Mind Over Machine
This AI expert says evil humans will be a greater threat than malevolent AI overlords
Now that the tumult over the leadership at OpenAI has subsided, this week the company is celebrating the first anniversary of the commercial release of ChatGPT, the generative AI tool that is at times so effective it has led some to wonder about the possibility that AI may one day become self-aware and superintelligent.
The prevailing narratives surrounding the debate on artificial intelligence (AI) safety and the emergence of artificial general intelligence (AGI) have often, like many things nowadays, been fueled by emotion rather than logic. Pedro Domingos, a professor emeritus of computer science and engineering at the University of Washington, and the author of “The Master Algorithm: How the Quest for the Ultimate Learning Machine Will Remake Our World,” believes that we should be thinking about AI differently.
Rather than hewing toward the science fiction tropes that depict AI as an evil alien intelligence intent on the enslavement or destruction of the human race, Domingos believes that we have far more control than even some of the leading experts are admitting and that the true fate of AI is humanity’s to fumble.
Earlier this year, I had a chance to speak with Domingos and get his answers to some of the biggest questions related to AI, AGI, the so-called AI alignment problem, and how our near-term collective future may play out. This is just a portion of our discussion, the full version can be heard or seen on The Hundred Year Podcast.
Adario Strange: A good amount of your commentary online pushes back against many of the AI doomsayers as well as the common ideas around The Singularity. Can you unpack that a bit more?
Pedro Domingos: Yes, this notion of The Singularity has been popularized by Ray Kurzweil, but it goes back to Irving John Good, and it's this notion that once machines know how to improve themselves, which is the promise of machine learning, a machine will build a better machine, which will build a meta machine, and machine intelligence will increase exponentially until it leaves us in the dust and it goes on without limit.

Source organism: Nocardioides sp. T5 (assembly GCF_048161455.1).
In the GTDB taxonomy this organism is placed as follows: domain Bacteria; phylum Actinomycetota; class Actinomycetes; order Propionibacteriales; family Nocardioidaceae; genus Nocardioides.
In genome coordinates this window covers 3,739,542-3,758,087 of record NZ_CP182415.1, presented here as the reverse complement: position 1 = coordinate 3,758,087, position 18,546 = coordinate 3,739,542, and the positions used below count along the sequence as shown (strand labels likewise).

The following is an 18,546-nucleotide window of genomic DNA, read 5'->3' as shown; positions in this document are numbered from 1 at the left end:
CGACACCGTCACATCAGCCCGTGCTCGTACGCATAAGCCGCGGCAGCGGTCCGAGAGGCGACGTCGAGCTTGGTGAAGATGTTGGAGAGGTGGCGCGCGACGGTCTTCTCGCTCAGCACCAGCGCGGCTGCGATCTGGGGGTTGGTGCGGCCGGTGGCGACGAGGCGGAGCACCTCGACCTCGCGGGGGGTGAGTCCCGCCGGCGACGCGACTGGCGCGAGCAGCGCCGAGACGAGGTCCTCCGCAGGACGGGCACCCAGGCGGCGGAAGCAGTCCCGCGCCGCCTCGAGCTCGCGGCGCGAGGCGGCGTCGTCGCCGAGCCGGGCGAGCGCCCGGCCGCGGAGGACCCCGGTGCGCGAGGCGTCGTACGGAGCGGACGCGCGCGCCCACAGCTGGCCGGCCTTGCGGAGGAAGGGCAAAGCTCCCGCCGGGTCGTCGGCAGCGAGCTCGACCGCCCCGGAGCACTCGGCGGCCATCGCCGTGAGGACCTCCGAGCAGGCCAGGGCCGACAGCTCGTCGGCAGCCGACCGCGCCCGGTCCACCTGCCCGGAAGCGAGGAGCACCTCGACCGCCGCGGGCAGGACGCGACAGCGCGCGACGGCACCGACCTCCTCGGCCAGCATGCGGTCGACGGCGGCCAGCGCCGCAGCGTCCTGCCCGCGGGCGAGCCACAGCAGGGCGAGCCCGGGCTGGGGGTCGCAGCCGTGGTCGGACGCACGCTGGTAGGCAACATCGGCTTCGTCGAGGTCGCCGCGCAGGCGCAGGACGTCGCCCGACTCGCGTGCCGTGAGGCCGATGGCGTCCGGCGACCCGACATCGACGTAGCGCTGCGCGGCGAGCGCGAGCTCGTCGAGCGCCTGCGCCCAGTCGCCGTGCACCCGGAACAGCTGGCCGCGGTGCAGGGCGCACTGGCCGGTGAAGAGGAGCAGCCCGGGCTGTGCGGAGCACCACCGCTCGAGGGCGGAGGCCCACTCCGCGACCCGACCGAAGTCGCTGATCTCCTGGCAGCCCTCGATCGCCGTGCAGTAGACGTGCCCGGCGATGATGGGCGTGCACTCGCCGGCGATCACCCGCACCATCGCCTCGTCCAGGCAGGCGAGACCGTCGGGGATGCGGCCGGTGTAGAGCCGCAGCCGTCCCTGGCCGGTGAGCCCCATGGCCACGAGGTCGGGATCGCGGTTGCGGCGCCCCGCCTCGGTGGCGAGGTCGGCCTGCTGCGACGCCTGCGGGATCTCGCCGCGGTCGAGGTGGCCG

There's a sizable tribe of singularity believers out there, [but they don’t] actually intersect that much with real AI researchers. Most AI researchers think the whole notion is silly and embarrassing. And the first basic reason for that is that singularities do not exist in the real world. A singularity is the point at which a function goes to infinity, and infinity in the real universe doesn't exist, and people are always talking about these exponential curves in technology.
Ray Kurzweil’s book “The Singularity Is Near” is one exponential curve after another, and they’re very exciting, but the reality about exponential curves is that they always taper off. It’s physically impossible for them to go on forever. So what you have, which is very well known in technology and other areas, is what are called S-curves. An S-curve is a curve that goes up slowly first, and then quickly, which is when the exponential talk starts, and then it tapers off again. And so what you have at the end of the day is just a change from one level to another. S-curves can be short or long, they can be big or small leaps. AI in particular is going to be a very large S-curve.
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AI fears and the call to regulate the future
Strange: I think we all know about the open letter that was published earlier this year asking for a pause on AI. One of the most well-known signers of that document was Elon Musk (founder of xAI). Separately, another letter was recently published by the Center for AI Safety. Among the signees of that letter were Sam Altman, the CEO of OpenAI, and Geoffrey Hinton, the computer scientist and former Google employee who some refer to as “the godfather of AI.” He says he left Google because he was concerned about AI safety.
So they published this letter, and it consisted of just one sentence, which read, “Mitigating the risk of extinction from AI should be a global priority alongside other societal scale risks such as pandemics and nuclear war.” What is your gut reaction when you hear that statement?